“I did not save you for that,” she said, and indeed she had not done it for any reward. Neither for marriage nor money had Milly Francis saved the terrified white boy that spring afternoon on the banks of the Wakulla. She had just done it.а

In the years after the First Seminole War, many Indians in Florida, confronting the specter of starvation, chose capitulation and removal as their only option. Milly Francis was among those who migrated west shortly after the war. In 1842, an army major named Ethan Allen Hitchcock found her in Arkansas, impoverished and wearing little of the great beauty of her youth. Her forty-some-odd years had relentlessly eroded it. She had not married McKrimmon, but she had married, though by the time Hitchcock met Milly, her husband was dead, as were five of her eight children. Hitchcock listened to her story about saving Duncan McKrimmon, though he knew it already. Indeed, he had searched out the famous Red Stick “Pocahontas” to hear firsthand about her inspiring act of kindness.а

Listening to the story from her lips made Major Hitchcock sad, though. In fact, his meeting with Milly left him deeply affected. He began lobbying theаgovernmentааto grant her a pension. His two-year effort finally persuaded Congress to appropriate for her a $96 annuity and to authorize a medal commemorating her rescue of Duncan McKrimmon. True to the torpid habits of bureaucracies everywhere, the United States government took another four years to send the first installment of the pension. By then, Milly Francis was dying.а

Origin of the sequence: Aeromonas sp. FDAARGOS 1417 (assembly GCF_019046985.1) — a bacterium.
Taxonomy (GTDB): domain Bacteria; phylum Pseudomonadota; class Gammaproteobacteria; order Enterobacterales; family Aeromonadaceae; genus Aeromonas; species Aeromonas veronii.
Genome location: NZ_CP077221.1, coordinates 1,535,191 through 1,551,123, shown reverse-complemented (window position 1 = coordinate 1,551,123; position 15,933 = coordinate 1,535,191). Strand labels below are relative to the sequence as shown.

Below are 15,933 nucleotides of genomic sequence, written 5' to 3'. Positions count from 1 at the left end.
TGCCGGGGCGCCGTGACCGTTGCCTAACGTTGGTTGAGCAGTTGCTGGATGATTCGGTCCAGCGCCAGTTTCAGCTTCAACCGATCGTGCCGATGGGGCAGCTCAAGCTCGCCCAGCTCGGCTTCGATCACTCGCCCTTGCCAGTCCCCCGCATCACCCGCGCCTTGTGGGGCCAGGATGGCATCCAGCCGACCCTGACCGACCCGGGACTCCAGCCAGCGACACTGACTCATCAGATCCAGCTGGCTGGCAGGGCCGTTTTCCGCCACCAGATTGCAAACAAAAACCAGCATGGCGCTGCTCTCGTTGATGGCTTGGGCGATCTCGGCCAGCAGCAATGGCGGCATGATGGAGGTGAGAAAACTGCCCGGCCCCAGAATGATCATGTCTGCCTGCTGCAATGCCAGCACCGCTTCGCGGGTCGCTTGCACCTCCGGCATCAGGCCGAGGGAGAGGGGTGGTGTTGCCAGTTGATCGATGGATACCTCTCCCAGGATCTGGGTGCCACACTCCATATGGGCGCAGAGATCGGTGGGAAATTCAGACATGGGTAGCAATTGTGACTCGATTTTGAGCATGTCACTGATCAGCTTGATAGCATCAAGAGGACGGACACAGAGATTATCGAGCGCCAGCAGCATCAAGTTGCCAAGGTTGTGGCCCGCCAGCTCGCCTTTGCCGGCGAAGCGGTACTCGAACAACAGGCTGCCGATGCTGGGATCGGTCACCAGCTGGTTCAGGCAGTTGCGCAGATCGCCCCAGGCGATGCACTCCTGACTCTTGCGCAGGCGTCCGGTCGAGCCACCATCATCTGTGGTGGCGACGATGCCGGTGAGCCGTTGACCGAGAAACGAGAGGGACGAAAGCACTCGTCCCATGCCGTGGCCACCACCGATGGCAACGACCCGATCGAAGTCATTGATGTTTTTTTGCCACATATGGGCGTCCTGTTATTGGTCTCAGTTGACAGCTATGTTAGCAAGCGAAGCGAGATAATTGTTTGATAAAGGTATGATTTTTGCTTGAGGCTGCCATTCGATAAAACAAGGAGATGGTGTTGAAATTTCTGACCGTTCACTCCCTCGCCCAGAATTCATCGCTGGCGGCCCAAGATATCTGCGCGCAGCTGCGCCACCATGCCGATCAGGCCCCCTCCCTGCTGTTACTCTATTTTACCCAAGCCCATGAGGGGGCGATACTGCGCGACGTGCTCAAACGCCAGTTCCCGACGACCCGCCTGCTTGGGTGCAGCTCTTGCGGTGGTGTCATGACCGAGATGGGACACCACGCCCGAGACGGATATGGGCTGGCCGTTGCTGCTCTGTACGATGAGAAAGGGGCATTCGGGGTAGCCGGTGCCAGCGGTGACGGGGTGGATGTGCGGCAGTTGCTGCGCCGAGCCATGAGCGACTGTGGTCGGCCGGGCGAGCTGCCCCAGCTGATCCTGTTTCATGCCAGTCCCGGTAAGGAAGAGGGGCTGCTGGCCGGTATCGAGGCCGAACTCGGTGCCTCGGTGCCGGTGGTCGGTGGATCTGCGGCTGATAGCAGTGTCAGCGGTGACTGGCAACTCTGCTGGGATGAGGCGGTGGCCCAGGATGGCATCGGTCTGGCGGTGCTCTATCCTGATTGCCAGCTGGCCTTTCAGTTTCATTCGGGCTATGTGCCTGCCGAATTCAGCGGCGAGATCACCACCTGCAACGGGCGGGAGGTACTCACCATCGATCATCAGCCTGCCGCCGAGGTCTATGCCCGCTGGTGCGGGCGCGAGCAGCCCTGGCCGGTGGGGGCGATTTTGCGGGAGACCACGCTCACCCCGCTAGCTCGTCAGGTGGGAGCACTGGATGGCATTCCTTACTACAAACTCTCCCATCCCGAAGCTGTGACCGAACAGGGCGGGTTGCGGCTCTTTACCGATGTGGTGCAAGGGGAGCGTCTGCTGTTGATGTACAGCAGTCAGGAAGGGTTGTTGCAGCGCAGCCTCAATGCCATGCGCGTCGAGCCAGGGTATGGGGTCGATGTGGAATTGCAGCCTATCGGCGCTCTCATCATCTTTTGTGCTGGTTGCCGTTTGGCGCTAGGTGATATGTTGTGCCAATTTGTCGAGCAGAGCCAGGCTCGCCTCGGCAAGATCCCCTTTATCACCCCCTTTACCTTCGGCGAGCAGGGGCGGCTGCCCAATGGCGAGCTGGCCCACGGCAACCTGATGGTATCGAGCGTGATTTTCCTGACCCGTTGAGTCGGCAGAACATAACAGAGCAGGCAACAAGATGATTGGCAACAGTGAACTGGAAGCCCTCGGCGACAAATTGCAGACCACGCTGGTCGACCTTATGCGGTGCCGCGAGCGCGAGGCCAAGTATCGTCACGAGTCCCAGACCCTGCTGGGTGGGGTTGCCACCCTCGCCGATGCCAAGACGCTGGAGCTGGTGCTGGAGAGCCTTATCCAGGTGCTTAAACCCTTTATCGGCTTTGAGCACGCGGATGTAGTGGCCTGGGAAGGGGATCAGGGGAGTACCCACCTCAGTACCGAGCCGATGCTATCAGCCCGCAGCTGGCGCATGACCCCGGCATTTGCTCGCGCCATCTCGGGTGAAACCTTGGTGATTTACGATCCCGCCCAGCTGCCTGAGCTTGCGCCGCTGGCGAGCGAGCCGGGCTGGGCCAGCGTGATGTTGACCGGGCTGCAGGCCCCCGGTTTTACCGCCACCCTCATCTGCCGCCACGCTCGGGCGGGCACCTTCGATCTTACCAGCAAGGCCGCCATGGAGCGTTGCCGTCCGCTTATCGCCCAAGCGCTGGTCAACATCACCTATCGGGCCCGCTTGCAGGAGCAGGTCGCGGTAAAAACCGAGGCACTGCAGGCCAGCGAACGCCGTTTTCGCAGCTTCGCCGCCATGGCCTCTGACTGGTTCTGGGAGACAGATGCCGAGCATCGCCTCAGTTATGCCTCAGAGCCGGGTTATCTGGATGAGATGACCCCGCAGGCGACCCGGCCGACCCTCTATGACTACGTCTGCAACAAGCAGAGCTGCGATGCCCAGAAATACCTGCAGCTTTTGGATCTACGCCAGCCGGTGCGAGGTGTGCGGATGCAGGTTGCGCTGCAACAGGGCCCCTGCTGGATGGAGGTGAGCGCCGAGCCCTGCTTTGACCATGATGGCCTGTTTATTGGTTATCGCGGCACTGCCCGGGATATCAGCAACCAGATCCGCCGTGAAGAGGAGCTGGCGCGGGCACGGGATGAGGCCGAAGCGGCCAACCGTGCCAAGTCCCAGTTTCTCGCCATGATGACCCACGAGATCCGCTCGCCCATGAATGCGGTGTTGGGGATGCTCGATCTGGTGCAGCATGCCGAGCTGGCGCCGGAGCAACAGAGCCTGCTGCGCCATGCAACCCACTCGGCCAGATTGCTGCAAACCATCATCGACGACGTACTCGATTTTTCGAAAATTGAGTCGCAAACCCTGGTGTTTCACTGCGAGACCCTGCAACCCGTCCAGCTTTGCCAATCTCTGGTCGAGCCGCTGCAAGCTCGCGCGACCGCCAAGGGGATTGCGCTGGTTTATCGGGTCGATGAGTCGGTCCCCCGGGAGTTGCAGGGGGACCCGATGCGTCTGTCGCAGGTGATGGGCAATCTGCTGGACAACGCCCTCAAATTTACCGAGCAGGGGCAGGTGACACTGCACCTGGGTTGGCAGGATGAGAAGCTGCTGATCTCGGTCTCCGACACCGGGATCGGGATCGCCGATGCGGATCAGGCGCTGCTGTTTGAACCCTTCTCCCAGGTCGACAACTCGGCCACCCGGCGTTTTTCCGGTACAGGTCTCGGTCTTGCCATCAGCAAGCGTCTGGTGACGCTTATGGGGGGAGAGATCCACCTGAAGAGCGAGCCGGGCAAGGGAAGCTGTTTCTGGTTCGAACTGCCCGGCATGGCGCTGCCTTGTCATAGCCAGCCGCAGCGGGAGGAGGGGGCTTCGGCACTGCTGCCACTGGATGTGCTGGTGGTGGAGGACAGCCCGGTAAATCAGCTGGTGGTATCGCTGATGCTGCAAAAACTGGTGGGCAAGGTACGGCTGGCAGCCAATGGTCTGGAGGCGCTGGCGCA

It did not matter that the money was late. For Milly the war had become an ever dimmer memory, its victims fading martyrs, its victors fading foes. Her father had been in his grave thirty years, Andrew Jackson in his three, and Milly was not sorry to be slipping away to hers.а

Her father had always claimed he could fly like a soaring bird. Milly in the twilight probably knew that she would not need money or medals to do so herself. She would just close her eyes.а а

( Heidlers Photo Credit: Don Jones, Studio Nine Commercial Photography) ай David and Jeanne Heidler 2018